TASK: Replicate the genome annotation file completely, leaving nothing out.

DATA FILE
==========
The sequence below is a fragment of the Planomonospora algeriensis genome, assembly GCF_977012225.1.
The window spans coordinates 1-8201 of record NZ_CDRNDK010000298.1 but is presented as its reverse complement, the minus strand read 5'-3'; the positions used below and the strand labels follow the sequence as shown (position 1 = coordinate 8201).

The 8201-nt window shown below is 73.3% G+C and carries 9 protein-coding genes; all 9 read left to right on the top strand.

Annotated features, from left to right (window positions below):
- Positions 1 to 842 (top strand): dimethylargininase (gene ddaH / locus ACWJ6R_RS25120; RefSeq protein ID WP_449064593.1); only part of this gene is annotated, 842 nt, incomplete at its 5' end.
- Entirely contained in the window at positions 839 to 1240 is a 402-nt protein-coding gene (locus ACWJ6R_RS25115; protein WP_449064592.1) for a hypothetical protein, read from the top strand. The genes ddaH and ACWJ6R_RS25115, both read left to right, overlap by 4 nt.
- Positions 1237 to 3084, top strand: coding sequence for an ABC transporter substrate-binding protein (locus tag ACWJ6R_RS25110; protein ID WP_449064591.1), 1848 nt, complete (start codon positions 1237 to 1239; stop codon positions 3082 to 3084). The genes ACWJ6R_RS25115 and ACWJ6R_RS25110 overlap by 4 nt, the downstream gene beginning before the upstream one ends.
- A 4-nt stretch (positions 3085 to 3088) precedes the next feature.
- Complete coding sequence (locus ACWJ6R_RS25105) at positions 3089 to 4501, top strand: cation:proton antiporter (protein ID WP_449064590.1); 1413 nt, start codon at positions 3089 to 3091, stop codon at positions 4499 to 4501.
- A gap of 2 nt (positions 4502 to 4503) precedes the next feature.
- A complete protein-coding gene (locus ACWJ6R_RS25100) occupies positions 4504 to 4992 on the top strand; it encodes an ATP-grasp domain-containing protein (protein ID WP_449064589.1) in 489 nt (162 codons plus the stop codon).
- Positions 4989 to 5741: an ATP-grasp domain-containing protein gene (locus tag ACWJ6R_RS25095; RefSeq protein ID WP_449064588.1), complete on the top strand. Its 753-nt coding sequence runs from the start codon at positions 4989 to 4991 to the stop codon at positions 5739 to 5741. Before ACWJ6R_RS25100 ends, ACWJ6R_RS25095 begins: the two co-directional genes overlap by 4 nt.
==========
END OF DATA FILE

The sequence below is a fragment of the Planomonospora algeriensis genome, assembly GCF_977012225.1.
The window spans coordinates 1-8201 of record NZ_CDRNDK010000298.1 but is presented as its reverse complement, the minus strand read 5'-3'; the positions used below and the strand labels follow the sequence as shown (position 1 = coordinate 8201).

The 8201-nt window shown below is 73.3% G+C and carries 9 protein-coding genes; all 9 read left to right on the top strand.

Annotated features, from left to right (window positions below):
- Positions 1 to 842 (top strand): dimethylargininase (gene ddaH / locus ACWJ6R_RS25120; RefSeq protein ID WP_449064593.1); only part of this gene is annotated, 842 nt, incomplete at its 5' end.
- Entirely contained in the window at positions 839 to 1240 is a 402-nt protein-coding gene (locus ACWJ6R_RS25115; protein WP_449064592.1) for a hypothetical protein, read from the top strand. The genes ddaH and ACWJ6R_RS25115, both read left to right, overlap by 4 nt.
- Positions 1237 to 3084, top strand: coding sequence for an ABC transporter substrate-binding protein (locus tag ACWJ6R_RS25110; protein ID WP_449064591.1), 1848 nt, complete (start codon positions 1237 to 1239; stop codon positions 3082 to 3084). The genes ACWJ6R_RS25115 and ACWJ6R_RS25110 overlap by 4 nt, the downstream gene beginning before the upstream one ends.
- A 4-nt stretch (positions 3085 to 3088) precedes the next feature.
- Complete coding sequence (locus ACWJ6R_RS25105) at positions 3089 to 4501, top strand: cation:proton antiporter (protein ID WP_449064590.1); 1413 nt, start codon at positions 3089 to 3091, stop codon at positions 4499 to 4501.
- A gap of 2 nt (positions 4502 to 4503) precedes the next feature.
- A complete protein-coding gene (locus ACWJ6R_RS25100) occupies positions 4504 to 4992 on the top strand; it encodes an ATP-grasp domain-containing protein (protein ID WP_449064589.1) in 489 nt (162 codons plus the stop codon).
- Positions 4989 to 5741: an ATP-grasp domain-containing protein gene (locus tag ACWJ6R_RS25095; RefSeq protein ID WP_449064588.1), complete on the top strand. Its 753-nt coding sequence runs from the start codon at positions 4989 to 4991 to the stop codon at positions 5739 to 5741. Before ACWJ6R_RS25100 ends, ACWJ6R_RS25095 begins: the two co-directional genes overlap by 4 nt.